The only thing that could be considered lacking about this drive is that it has no heatsink. A lot of native PCIe SSDs do have at least some form of a heat spreader, and many motherboards boast of similar arrangements for their M.2 slots. Kingston warned us that “performance will waiver” if the drive exceeds 70 degrees Celsius. Heavy users should make sure that their case fans provide adequate airflow over this card. As we do our testing with open-air rigs, we did not have any heat-realted problems.
Kingston KC1000 performance
We tested the KC1000 with the brand new Intel Core i9-7900X ‘Skylake-X’ processor (Review), because one of its key features is direct PCIe connectivity between itself and storage devices thanks to a greatly expanded number of PCIe lanes compared to mainstream platforms. We used an Asus ROG Strix X299-E Gaming motherboard (Review), 32GB of Corsair Vengeance LED DDR4 RAM, a Samsung SSD 950 Pro reference drive (Review), a Cooler Master MasterLiquid 240 cooler, and a Corsair RM650 power supply. We were running the latest release of Windows 10.
We used the drive both in its PCIe adapter as well as plugged directly into an M.2 slot. Interestingly, our first set of tests used a PCIe x4 slot on the motherboard and returned numbers far below the rated maximum speeds – it’s possible that this is because the x4 slot could be fed by the X299 platform controller and not the CPU directly. Swapping into a neighbouring x16 slot cleared that up right away, but blocking that slot is a waste of platform bandwidth.
CrystalDiskMark 5 reported 2.807GBps sequential reads and 1.616GBps sequential writes using a queue depth of 32 which saturates the controller. This is a good way to show how far an SSD can be pushed in the most favourable conditions, but doesn’t necessarily reflect real-world performance. A better measure is random reads and writes, which came in at 968.7MBps and 927.7MBps respectively. With the M.2 module plugged directly into our X299 motherboard, we saw a similar sequential read speed of 2.764GBps but an anomalous drop in the sequential write speed to 968.9MBps, as well as drops in the random read and write speeds to 714.5MBps and 748.1MBps respectively.
What we see from these numbers is that the Kingston KC1000 can certainly reach its rated top speeds, and that performance will depend on what kind of PC the drive is installed in. The flexibility of the PCIe adapter card means that you can try multiple setups and see what works best for you. Regardless, these are the highest speeds we’ve ever seen for an SSD, easily topping those of the Samsung SSD 950 Pro which is now nearly two years old.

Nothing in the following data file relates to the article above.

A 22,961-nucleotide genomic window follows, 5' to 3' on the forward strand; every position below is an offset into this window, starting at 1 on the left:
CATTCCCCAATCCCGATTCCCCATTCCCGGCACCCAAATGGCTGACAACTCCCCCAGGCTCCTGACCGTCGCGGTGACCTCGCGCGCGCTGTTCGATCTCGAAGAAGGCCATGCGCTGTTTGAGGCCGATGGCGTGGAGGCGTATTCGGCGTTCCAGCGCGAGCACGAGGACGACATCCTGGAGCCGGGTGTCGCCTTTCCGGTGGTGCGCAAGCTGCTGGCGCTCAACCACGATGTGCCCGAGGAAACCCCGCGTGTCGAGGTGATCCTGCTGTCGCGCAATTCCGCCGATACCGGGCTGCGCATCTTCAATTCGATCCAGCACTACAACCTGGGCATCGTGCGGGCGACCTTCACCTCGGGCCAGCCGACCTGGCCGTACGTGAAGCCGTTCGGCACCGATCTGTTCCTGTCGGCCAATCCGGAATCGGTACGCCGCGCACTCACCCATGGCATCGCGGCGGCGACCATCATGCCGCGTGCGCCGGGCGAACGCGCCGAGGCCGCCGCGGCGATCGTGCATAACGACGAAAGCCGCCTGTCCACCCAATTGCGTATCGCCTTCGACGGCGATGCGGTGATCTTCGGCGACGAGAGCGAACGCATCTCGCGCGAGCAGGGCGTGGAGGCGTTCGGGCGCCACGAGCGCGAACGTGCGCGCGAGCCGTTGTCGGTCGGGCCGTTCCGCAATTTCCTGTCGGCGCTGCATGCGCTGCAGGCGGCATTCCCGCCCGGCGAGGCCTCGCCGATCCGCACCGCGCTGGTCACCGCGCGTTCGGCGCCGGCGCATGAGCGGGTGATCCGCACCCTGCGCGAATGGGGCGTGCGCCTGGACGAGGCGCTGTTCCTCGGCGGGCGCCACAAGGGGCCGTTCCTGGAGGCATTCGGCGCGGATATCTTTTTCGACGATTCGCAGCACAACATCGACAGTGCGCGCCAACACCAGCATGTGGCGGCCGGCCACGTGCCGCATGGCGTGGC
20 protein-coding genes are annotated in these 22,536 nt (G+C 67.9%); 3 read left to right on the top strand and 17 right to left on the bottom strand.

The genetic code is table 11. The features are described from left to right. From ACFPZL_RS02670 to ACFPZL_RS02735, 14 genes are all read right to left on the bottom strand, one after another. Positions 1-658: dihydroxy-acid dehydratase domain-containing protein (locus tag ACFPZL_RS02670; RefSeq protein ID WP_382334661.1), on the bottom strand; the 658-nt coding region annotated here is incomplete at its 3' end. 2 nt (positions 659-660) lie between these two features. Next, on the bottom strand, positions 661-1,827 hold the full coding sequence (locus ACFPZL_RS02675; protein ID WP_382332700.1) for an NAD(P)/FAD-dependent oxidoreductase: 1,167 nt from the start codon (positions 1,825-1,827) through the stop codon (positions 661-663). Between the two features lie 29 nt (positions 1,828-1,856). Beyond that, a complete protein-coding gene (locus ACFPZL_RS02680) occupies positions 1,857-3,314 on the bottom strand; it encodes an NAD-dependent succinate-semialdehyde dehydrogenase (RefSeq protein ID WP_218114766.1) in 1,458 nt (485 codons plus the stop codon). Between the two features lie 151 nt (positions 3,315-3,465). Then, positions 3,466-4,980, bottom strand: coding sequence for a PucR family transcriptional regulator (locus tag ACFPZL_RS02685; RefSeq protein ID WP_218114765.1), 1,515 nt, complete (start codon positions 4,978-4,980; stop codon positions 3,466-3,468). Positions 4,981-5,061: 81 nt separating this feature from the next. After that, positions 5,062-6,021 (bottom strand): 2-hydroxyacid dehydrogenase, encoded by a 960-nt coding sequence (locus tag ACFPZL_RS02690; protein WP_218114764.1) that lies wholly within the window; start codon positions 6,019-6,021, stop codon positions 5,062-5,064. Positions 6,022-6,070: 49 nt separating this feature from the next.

Kingston says that you can expect over twice the performance of a standard SATA SSD, and over 40 times as much speed as a 7200rpm hard drive can manage. Any machine you build around a KC1000 PCIe SSD will boot lightning-fast, and you won’t have the usual headaches waiting for heavy files and programs to load. If your work involves video editing, content creation or heavy databases, this could change your life. If you’re an enthusiast or gamer who gets a thrill from high-performance hardware, you’d be proud to own and use an SSD like this – or an array of them.
However, this kind of speed comes at a price. The 240GB has an MRP of Rs. 16,000 while the 480GB and 960GB versions will set you back by Rs. 26,000 and Rs. 51,000 respectively. Street prices for the 240GB and 480GB versions are Rs. 1,000-2,000 lower at the most, but the 960GB one sells for almost Rs. 8,000 less online. There are loads of options that cost a lot less, and the differences in speed between a mainstream SSD and the KC1000 won’t be worth so much to a lot of people. On the other hand, if you’re spending a few lakhs on a Core i9 processor and top-end motherboard, this is exactly what you need to keep the beast fed.
Our sole complaint is the lack of a heatsink – which is the tradeoff for the simplicity of the PCIe adapter design. If your PC tends to run hot, you might want to check out other options.
Price (MRP): Rs. 26,000 (480GB)
- Phenomenal performance
- Multiple mounting options
- Free disk cloning software included
- No heatsink
- Less expensive M.2-only version not available
Ratings (Out of 5)
- Performance: 5
- Value for Money: 4
- Overall: 4.5